The scenic campgrounds with amenities that we had utilized across Canada disappeared. We just picked a spot along the road to eat and sleep for the night. I remember my mother’s adage that you had to ‘eat a peck of dirt in your lifetime.’ I think we ate our whole peck in that one trip. Dust was a constant, penetrating our clothing and our bedding, Flying debris from oncoming vehicles fired stones at us that tried to punch out the windshields and headlights. Insects took advantage of the long summer days to add another layer of misery to the experience. The scenery was certainly breathtaking, but our discomfort made it difficult to appreciate it quite so much.
Much of the route followed the Coast Range, some of the highest mountains in North America, pristine, wild, scarred only by the bull dozers which had cut the roadway across the hips of the massive peaks. Hanging off the edge of one mountain, we could see the road returning on the next, knowing that we’d have a long way to travel around and in and back out again to reach the spot we could easily view across the canyon. We met few people, occasionally coming upon equipment clearing rockfalls. We didn’t linger anywhere. When respite offered, I no longer had the inclination nor energy to talk with the people we found there.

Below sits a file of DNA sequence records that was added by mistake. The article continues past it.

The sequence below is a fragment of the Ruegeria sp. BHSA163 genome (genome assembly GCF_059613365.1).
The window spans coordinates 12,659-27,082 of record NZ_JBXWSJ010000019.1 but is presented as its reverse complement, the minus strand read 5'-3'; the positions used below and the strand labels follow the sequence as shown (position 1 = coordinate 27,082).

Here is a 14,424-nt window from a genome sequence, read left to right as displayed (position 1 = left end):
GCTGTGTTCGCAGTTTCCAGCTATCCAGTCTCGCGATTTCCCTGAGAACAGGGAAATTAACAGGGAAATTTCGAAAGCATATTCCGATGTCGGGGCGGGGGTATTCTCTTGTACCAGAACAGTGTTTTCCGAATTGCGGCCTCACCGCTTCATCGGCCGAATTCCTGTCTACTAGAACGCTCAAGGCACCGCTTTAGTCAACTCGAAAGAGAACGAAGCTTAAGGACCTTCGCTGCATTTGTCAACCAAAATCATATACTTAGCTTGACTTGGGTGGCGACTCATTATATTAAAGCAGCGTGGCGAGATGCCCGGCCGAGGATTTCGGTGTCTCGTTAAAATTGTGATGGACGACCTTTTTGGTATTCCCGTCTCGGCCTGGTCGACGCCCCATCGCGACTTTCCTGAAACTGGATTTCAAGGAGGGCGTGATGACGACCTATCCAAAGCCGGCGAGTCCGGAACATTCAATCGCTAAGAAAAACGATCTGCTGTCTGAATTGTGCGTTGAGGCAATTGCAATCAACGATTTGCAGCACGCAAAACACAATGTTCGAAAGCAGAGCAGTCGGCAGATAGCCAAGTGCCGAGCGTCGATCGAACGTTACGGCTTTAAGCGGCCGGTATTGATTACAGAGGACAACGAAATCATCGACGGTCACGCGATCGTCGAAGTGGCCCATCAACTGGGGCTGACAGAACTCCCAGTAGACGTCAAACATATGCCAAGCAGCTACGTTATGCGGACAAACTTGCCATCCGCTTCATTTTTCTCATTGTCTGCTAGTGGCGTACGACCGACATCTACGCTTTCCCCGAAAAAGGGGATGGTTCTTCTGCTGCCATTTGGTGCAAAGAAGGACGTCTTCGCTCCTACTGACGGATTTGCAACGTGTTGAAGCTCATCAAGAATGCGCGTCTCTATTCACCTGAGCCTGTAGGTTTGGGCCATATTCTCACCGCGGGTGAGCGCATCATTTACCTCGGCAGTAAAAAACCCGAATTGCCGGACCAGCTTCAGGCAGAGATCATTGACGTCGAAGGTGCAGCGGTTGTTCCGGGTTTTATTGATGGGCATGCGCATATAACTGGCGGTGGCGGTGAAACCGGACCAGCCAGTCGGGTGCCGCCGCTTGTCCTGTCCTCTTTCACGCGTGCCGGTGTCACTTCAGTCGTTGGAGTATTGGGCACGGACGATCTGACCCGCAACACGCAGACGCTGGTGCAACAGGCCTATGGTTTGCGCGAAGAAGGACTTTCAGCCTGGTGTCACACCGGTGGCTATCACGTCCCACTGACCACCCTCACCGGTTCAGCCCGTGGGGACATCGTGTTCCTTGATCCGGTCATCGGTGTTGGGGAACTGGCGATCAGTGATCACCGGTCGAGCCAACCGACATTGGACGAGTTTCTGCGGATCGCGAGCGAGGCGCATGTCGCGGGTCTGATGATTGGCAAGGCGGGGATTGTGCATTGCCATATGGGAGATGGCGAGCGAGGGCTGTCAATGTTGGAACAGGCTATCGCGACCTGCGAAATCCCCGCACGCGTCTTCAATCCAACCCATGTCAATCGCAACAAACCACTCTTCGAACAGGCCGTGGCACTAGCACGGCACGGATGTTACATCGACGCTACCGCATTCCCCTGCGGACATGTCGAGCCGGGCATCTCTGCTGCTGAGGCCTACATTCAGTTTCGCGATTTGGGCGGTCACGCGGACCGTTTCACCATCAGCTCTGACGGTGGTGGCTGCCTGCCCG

One individual, however, made a lasting impact on me. To this day I remember our brief interaction. He drove a big rig full of merchandise for the population of the sparsely settled communities along the Alaskan trail. As I left our car to walk into the small store which accompanied the gas station, I felt the impact of his presence, and I hesitated. He stood close to seven feet tall, his body in perfect proportion to his height. His hair was burnished red-gold, his fair features shone with health and good nature. He wore a checkered shirt and heavy, yellow work boots. Had he carried an axe over his shoulder and accompanied a blue ox, I wouldn’t have been surprised. This man appeared perfectly suited to this forested, overly-endowed world we had entered.